Trump Job Approval Rating Rises As He Leaves Office, Faces Impeachment Trial: Rasmussen Poll

President Donald Trump's approval rating rose in the final hours of his term in office, according to one polling firm. Meanwhile, Trump may face a second impeachment trial in the U.S. Senate after he allegedly incited some of his supporters to commit violence at the U.S. Capitol building in January.

President-elect Joe Biden is expected to be sworn in Wednesday. Trump declined to attend Biden's inauguration. In January, Trump was impeached by the House for his role in the riot at the U.S. Capitol which left 5 people dead. No date has been set for an impeachment hearing in the Senate. Despite the controversy following Trump out of office, polling data from Rasmussen Reports released on Tuesday indicated that many Americans are still in support of Trump.

As of Monday, 51 percent of those who participated in the poll gave Trump a positive approval rating. Americans that disapproved of Trump numbered 48 percent.

Trump's approval ratings indicated a rise from Monday's findings which showed a 48 percent approval rating for Trump and a 51 percent disapproval rating.

The Rasmussen Reports daily tracking poll was conducted via telephone survey and online from a pool of 1,500 likely voters. The margin of error for the poll was plus or minus 2.5 percentage points.

Tuesday's Rasmussen poll may be one of the few to show high marks for Trump as he leaves office. According to a polling average from FiveThirtyEight, Trump's disapproval rating sat at 57.9 percent on Tuesday with only 38.5 percent of poll participants giving Trump a positive approval rating.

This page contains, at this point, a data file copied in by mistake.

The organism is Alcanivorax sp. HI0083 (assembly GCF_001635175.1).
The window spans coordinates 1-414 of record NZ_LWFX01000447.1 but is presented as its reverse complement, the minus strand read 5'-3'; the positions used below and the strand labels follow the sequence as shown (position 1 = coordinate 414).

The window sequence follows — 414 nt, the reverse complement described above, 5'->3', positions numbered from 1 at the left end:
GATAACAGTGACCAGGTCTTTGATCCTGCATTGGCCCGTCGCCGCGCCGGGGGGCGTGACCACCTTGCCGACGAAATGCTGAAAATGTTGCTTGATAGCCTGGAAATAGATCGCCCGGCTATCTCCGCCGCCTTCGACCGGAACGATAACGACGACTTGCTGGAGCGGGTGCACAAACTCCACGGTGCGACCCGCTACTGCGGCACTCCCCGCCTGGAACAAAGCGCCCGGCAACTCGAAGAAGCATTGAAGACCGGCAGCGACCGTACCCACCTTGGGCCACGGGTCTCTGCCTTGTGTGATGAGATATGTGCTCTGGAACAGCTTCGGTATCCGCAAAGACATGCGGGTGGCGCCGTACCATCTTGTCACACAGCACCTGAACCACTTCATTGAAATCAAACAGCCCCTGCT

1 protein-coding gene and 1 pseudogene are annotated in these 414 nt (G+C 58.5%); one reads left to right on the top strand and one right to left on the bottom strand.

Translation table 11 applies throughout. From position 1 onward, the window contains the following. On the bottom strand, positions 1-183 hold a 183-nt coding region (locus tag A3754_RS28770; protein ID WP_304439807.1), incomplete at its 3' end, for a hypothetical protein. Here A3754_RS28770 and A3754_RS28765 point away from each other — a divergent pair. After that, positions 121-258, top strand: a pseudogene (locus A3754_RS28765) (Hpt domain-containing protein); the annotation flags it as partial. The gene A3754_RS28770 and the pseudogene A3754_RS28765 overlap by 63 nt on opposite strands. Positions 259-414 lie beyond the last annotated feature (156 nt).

Newsweek reached out to the White House for comment.

donald trump approval rating poll impeachment
President Donald Trump's approval rating saw an increase according to a Rasmussen Reports poll published Tuesday. Mandel Ngan/AFP/Getty

Trump's decision not to attend Biden's inauguration will mark the first time in 150 years that an outgoing president has not been present for the inauguration of the incoming president. Trump is expected to leave the White House on Wednesday before Biden's inauguration is slated to begin, stopping for a farewell ceremony at Joint Base Andrews in Maryland before flying to his Florida residence.

At a January press conference in Delaware, Biden said it was a "good thing" that Trump chose not to attend the event and described Trump's decision as "one of the few things he and I have ever agreed on."

Impeachment trial proceedings against Trump are expected to be taken up in the Senate after Trump has left office. If the Senate votes to convict Trump, Trump would be prohibited from running for office in the future. Trump is the only U.S. president to be impeached twice.

The articles of impeachment allege that Trump incited violence against the U.S. government. Before the riot erupted, Trump gave a speech to a Stop the Steal rally in which he encouraged his supporters to walk to the Capitol as Congress voted to certify Biden's win in the Electoral College. The vote was interrupted by the rioters, forcing some lawmakers to go into hiding until the situation stabilized.

Senate Majority Leader Mitch McConnell said during a Tuesday floor speech that the rioters who breached the Capitol building in January were directly influenced by Trump's rhetoric.

"The mob was fed lies," McConnell said. "They were provoked by the president and other powerful people."

In a pre-taped farewell address, Trump distanced himself from the riot.

"Political violence is an attack on everything we cherish as Americans," Trump said. "It can never be tolerated."